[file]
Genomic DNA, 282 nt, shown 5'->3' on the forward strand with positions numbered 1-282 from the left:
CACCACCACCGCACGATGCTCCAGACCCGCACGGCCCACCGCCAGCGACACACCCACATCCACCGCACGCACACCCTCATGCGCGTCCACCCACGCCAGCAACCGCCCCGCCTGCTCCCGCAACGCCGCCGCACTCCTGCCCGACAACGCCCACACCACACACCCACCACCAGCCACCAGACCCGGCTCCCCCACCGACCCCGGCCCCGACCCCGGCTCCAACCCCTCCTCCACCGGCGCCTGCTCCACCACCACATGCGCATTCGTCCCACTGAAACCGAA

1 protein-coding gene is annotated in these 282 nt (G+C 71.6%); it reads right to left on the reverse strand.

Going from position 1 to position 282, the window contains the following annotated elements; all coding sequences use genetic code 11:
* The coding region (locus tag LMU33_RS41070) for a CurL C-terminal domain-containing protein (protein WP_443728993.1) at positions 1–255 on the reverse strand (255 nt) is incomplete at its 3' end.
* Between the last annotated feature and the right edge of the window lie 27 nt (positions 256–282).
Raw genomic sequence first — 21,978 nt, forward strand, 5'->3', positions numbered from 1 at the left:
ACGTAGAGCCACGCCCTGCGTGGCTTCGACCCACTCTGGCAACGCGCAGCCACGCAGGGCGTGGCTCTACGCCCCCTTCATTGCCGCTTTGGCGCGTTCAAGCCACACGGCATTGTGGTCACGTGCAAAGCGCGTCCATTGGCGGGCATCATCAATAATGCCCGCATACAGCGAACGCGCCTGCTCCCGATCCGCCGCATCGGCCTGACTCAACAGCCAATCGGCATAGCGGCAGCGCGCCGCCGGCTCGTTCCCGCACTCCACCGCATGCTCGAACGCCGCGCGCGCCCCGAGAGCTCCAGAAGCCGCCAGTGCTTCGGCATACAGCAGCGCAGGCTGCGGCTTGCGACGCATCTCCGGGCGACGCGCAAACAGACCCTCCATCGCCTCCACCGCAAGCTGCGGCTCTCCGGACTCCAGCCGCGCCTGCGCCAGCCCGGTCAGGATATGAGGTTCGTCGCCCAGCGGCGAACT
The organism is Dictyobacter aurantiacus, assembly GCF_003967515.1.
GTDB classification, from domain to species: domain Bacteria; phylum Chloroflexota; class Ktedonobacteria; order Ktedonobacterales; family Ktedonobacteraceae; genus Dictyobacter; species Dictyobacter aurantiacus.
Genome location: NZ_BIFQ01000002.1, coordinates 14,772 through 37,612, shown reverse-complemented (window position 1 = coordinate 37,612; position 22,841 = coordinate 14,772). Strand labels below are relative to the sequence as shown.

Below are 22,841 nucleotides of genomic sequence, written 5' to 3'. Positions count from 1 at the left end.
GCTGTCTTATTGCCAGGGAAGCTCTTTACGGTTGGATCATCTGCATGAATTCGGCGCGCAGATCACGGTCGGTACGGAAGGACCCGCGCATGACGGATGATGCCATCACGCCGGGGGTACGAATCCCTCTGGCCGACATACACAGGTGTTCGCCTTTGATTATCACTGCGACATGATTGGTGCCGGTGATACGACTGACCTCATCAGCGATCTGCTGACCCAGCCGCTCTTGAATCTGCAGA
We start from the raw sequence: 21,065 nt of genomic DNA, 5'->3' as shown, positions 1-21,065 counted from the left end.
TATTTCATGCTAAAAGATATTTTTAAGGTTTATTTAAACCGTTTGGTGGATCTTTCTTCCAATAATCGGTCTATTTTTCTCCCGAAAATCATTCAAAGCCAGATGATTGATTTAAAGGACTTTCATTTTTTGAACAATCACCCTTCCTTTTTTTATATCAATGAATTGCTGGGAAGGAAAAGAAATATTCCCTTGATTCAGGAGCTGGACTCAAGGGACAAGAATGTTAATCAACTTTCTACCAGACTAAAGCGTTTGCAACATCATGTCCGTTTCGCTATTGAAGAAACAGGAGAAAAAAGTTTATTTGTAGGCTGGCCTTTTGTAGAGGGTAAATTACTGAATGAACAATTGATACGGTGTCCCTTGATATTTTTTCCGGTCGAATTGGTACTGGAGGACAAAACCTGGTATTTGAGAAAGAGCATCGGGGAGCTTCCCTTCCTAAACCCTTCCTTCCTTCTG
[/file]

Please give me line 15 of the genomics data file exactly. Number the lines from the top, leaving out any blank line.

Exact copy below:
TATTTCATGCTAAAAGATATTTTTAAGGTTTATTTAAACCGTTTGGTGGATCTTTCTTCCAATAATCGGTCTATTTTTCTCCCGAAAATCATTCAAAGCCAGATGATTGATTTAAAGGACTTTCATTTTTTGAACAATCACCCTTCCTTTTTTTATATCAATGAATTGCTGGGAAGGAAAAGAAATATTCCCTTGATTCAGGAGCTGGACTCAAGGGACAAGAATGTTAATCAACTTTCTACCAGACTAAAGCGTTTGCAACATCATGTCCGTTTCGCTATTGAAGAAACAGGAGAAAAAAGTTTATTTGTAGGCTGGCCTTTTGTAGAGGGTAAATTACTGAATGAACAATTGATACGGTGTCCCTTGATATTTTTTCCGGTCGAATTGGTACTGGAGGACAAAACCTGGTATTTGAGAAAGAGCATCGGGGAGCTTCCCTTCCTAAACCCTTCCTTCCTTCTG